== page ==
Artificial intelligence (AI) is poised to make industrial equipment predictive maintenance truly predictive.
A machine tool builder is using artificial intelligence technology to predict when a spindle problem might occur, so shops can better prepare for and schedule necessary maintenance.
One of examples is Mazak’s AI-based Spindle Health Monitoring System (SHMS) that is currently an option for its HCN horizontal machining centers (HMCs).
Mazak’s SHMS was created to enable shops to take spindle maintenance measures long before spindle or spindle bearing damage occurs, minimizing downtime and enabling any maintenance tasks to be more conveniently scheduled.
Joe Sanders, process development coordinator for Mazak, says the key difference between the company’s AI-based system and other spindle monitoring technology is that the SHMS is not based on threshold data. That would be the case in which an alert would be sent when a specific spindle vibration frequency is detected that would suggest damage has already or is very soon to occur. Instead, he says the SHMS can detect issues months before they happen, providing time to schedule spindle repair or replacement at the most convenient time.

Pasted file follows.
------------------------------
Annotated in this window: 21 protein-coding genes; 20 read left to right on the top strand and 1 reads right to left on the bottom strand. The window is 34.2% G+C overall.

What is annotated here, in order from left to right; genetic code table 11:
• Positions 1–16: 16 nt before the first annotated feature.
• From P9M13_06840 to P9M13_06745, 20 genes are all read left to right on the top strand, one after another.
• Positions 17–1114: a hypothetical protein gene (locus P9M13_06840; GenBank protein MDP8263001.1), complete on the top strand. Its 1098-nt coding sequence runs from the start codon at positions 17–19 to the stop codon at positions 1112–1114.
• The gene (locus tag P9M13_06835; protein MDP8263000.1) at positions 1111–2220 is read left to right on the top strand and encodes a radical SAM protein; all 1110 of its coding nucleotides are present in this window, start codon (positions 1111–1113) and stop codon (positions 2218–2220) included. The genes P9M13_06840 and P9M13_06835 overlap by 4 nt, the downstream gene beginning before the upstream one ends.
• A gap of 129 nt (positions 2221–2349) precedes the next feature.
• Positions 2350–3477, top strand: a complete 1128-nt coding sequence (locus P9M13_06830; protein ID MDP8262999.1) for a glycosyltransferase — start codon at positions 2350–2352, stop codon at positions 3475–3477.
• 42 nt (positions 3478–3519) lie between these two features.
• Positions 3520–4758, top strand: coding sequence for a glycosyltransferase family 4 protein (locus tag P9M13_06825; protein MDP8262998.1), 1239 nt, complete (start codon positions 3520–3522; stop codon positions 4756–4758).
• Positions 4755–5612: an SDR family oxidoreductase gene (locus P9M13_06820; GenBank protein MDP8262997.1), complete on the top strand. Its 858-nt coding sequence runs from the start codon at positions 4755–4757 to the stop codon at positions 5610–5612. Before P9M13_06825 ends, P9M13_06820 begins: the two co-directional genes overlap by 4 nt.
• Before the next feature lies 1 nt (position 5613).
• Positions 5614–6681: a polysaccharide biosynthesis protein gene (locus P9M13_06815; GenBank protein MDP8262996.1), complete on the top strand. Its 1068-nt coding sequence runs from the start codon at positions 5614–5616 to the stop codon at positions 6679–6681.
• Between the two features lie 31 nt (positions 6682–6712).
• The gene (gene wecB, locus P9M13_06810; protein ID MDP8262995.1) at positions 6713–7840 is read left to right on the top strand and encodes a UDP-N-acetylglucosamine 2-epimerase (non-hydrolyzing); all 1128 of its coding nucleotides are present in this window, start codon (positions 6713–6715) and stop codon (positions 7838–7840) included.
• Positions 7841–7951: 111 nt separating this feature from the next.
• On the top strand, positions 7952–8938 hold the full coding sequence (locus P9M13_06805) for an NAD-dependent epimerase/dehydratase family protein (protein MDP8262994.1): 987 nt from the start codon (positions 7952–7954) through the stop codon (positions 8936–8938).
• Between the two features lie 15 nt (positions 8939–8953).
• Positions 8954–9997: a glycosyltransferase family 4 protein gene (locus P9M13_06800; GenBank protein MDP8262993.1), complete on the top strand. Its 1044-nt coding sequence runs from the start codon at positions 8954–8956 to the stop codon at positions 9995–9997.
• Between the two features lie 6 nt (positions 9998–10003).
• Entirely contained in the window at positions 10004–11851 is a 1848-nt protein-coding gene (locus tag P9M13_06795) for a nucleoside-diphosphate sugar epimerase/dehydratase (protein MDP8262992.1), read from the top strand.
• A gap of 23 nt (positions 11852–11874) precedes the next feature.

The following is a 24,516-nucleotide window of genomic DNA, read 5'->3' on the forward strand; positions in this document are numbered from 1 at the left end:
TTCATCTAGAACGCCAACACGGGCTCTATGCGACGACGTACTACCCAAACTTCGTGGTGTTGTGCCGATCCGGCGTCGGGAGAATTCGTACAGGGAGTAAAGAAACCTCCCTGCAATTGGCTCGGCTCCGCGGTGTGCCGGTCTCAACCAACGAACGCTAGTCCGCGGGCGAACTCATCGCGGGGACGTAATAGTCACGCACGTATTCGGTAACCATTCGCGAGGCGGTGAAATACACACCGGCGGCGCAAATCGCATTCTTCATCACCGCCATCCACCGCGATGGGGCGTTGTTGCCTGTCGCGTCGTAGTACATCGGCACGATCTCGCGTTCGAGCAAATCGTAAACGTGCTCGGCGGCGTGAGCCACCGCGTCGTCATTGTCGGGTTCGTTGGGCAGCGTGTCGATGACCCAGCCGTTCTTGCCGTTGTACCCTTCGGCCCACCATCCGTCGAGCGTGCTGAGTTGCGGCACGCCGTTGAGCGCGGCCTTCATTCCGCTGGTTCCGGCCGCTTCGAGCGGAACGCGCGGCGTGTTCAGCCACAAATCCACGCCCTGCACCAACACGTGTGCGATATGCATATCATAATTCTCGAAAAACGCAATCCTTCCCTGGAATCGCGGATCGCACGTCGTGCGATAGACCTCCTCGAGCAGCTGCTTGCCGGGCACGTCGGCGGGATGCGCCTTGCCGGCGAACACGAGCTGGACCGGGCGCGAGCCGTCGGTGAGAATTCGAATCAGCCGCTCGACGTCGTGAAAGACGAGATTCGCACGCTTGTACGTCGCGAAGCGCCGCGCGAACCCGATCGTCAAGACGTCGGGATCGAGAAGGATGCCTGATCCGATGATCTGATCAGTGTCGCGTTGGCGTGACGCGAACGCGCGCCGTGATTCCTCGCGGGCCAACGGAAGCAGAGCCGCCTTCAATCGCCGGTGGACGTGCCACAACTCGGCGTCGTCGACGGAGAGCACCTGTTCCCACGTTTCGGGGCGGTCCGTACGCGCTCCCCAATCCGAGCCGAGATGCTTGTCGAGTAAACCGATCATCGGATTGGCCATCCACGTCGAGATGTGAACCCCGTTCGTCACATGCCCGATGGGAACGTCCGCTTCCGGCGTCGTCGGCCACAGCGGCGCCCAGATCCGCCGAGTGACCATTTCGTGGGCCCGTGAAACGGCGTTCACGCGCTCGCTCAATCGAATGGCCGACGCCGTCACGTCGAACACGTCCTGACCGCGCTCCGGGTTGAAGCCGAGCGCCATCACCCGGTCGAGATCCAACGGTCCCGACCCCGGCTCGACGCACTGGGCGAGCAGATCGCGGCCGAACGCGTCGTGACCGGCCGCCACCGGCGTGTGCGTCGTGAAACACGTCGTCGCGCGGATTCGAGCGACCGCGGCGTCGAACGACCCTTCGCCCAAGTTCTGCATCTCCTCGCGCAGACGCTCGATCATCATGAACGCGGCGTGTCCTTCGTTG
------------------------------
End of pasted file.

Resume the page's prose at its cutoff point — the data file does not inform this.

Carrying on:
Data crunched from one year of extensive spindle destructive tests led to the creation of the SHMS’s AI spindle neural network self-organizing maps, spindle-specific signatures that can determine the difference between good vibrations and bad ones. Algorithms created from these maps predict how spindles will degrade over time (barring a crash) while displaying remaining lifespan as a percentage. This differs from estimating a timeline of a spindle’s life, because we don’t know if a machine will be used for light-duty work, heaving cutting, 24/7 operation or any other possible scenarios.
The SHMS’s primary components include vibration and current sensors, a data acquisition module, and an industrial computer to process the SHMS algorithm. Upon installation, a one-hour modeling test maps that particular spindle’s operating signature. After that, users can perform periodic 60-second tests that compare data to the spindle model. When cycle times are sufficiently long, we suggest performing a test after each part is completed. However, this likely is not necessary for parts with relatively short cycle times.
The SHMS is available as an option on Mazak HCN machines equipped with the company’s Smooth CNC and as a retrofit for those machines with Matrix CNCs. (The system’s graphical user interface is currently being refined.)